- *Corresponding Author:
- P. R. Bhatt
Department of Veterinary Pharmacology and Toxicology, College of Veterinary Science and Animal Husbandry, Junagadh Agricultural University, Junagadh-362 001, India
|Date of Submission||05 May 2017|
|Date of Revision||20 April 2018|
|Date of Acceptance||20 November 2018|
|Indian J Pharm Sci 2019;81(1):161-167|
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This study was conducted between January to July 2015 in Junagadh and surrounding villages to document the use of medicinal plants for veterinary practices by people living in this area. A total 121 farmers, cowshed owners or livestock owners were contacted personally in the survey with a semi-structured questionnaire. Out of 121, 82 male informants of age 40 to 70 yeras have responded well and were included in this study. Sixty-seven medicinal plants from 40 different families have been reported to be effective in 13 different animal ailments. A total of 13 medicinal plants were cited 47 times for gastrointestinal problems, which were the highest. Leaves were used prominently (27.59 %) whereas, epicarp was the least used (0.86 %). Large number of medicinal plants reported were from the Fabaceae family (15.38 %). Junagadh area is important due to a large plant biodiversity.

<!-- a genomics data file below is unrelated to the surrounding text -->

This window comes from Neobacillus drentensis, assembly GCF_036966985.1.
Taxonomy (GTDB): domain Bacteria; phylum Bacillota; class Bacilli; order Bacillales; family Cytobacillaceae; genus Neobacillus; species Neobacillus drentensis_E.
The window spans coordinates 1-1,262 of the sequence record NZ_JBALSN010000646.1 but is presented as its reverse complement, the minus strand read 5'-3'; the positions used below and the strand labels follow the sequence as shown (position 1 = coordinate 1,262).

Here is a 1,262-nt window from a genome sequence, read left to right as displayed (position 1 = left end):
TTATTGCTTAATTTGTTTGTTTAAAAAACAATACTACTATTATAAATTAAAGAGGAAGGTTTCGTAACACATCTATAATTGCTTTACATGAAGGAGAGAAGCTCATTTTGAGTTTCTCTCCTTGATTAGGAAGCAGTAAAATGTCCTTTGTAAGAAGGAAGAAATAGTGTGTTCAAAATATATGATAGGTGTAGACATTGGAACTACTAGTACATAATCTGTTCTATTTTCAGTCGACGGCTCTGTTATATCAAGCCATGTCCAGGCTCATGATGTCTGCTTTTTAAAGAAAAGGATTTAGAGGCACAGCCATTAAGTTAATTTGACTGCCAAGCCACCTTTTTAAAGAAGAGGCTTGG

Ethnopharmacology, veterinary practices, traditional knowledge, Saurashtra, folklore, Gujarat
Ethnoveterinary practices include the use of local medicinal plants to prevent, cure or treat various ailments in animals. It can be considered as traditional knowledge, which is used for the well-being of animals . Ethnoveterinary practices are known in India since the ancient Vedic period. Cattle husbandry was well developed during the Rigvedic period (1500- 1000 BC) and the cow. ‘Kamdhenu’ was adored and considered as the best wealth of mankind. Atharvaveda provided interesting information about ailments and herbal medicinal cures for diseases of humans, cows and horses . Medicinal plants like Arjuna (Terminalia arjuna), Indrajava (Holarrhena antidysenterica), Kadamba (Anthocephalus cadamba), Neem (Azadirachta indica), Asana (Pterocarpum marsupium) and Ashoka (Saraca asoca) were commonly employed by Vedic Aryans to cure ailments of animals and men . The oldest ancient treatise on veterinary Ayurveda is Asvayurvedasiddhanta (complete Ayurveda of horse). The text entitled Hastyayurveda (the Ayurveda of elephant) ascribed to Dhanvantari, the father of Ayurveda .